Yemen's Huthi rebels have given UN inspectors the green light to inspect a decaying oil tanker abandoned off the coast with 1.1 million barrels of crude on board which experts say could rupture at any time.
A breach of the vessel would have disastrous results for Red Sea marine life and tens of thousands of impoverished people who depend on fishing for their livelihood.
An abandoned oil tanker lying off Yemen's coast with 1.1 million barrels of crude on board is deteriorating badly and could rupture at any time, with disastrous results for Red Sea marine life, UN and other experts warn.
The 45-year-old FSO Safer is anchored off the port of Hodeida under the control of the Iran-backed Huthi rebels, who have blocked United Nations efforts to send a team of experts to assess its condition.
Oil output hit a nine-year low last month as producers reacted to the plunge in demand triggered by the coronavirus crisis, the IEA said Friday, but output is now set to recover.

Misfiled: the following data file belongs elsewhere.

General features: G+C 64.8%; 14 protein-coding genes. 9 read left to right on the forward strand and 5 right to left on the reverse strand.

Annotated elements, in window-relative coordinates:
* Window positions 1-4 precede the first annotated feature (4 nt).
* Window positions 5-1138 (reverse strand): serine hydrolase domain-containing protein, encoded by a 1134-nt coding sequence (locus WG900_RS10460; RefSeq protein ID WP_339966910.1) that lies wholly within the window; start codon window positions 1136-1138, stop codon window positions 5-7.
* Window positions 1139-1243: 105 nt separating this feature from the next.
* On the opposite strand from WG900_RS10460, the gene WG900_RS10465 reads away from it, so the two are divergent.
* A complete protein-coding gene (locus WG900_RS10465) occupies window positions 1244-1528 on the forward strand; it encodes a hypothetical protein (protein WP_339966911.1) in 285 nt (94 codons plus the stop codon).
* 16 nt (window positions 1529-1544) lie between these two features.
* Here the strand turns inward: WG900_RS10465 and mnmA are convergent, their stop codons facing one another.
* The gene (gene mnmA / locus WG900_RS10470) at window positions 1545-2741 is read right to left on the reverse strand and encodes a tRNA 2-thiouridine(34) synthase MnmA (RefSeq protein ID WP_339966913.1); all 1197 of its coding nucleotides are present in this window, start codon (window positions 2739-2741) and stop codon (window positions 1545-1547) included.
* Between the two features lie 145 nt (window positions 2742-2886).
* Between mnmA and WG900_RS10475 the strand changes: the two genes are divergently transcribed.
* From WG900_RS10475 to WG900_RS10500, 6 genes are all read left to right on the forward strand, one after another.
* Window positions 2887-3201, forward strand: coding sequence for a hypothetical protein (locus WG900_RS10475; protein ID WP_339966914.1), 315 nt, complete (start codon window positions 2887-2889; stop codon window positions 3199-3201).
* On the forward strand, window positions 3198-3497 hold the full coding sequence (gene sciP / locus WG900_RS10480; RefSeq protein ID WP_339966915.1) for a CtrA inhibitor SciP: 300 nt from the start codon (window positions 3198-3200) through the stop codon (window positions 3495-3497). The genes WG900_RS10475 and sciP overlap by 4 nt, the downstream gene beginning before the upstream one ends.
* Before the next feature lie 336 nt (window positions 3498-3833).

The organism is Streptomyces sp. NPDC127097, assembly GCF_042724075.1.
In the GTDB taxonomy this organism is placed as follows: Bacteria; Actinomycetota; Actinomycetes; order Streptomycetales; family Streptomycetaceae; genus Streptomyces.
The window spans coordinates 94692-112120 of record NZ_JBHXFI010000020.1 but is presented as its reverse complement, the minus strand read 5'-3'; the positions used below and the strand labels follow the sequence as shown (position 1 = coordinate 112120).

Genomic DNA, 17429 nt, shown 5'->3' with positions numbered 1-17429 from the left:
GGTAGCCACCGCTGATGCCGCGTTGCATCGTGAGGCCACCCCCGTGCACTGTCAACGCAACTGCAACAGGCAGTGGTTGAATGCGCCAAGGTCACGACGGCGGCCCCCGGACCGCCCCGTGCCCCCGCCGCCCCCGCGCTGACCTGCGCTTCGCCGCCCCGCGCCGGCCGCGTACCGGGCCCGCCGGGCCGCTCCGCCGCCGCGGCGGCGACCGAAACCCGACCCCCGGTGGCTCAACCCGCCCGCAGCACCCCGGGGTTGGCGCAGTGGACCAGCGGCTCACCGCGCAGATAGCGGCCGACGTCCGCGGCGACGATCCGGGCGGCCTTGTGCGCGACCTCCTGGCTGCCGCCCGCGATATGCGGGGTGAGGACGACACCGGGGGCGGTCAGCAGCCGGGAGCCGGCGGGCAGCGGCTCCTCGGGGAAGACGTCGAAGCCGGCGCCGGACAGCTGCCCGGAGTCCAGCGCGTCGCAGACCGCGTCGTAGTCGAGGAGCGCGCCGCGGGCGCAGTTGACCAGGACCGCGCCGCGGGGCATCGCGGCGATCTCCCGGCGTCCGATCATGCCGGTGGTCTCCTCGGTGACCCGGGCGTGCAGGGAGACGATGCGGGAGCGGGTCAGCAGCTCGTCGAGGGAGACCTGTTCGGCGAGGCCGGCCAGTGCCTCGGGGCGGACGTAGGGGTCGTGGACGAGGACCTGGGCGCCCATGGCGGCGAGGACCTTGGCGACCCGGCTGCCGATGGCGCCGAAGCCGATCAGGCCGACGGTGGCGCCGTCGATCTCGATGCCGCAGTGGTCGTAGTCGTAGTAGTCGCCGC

While the Paris-based International Energy Agency warned that the resurgence of the coronavirus in parts of the world injected added uncertainty into forecasts, it sees the market turning a corner.
German industrial giant Siemens on Thursday unveiled plans to set its energy subsidiary on the road towards a coal-power-free future, as it won backing from shareholders to spin off the unit.
Days after Germany agreed to end use of coal-fired power generation by 2038, the conglomerate's chief executive Joe Kaeser underlined plans to shift its division Siemens Energy towards a greener model.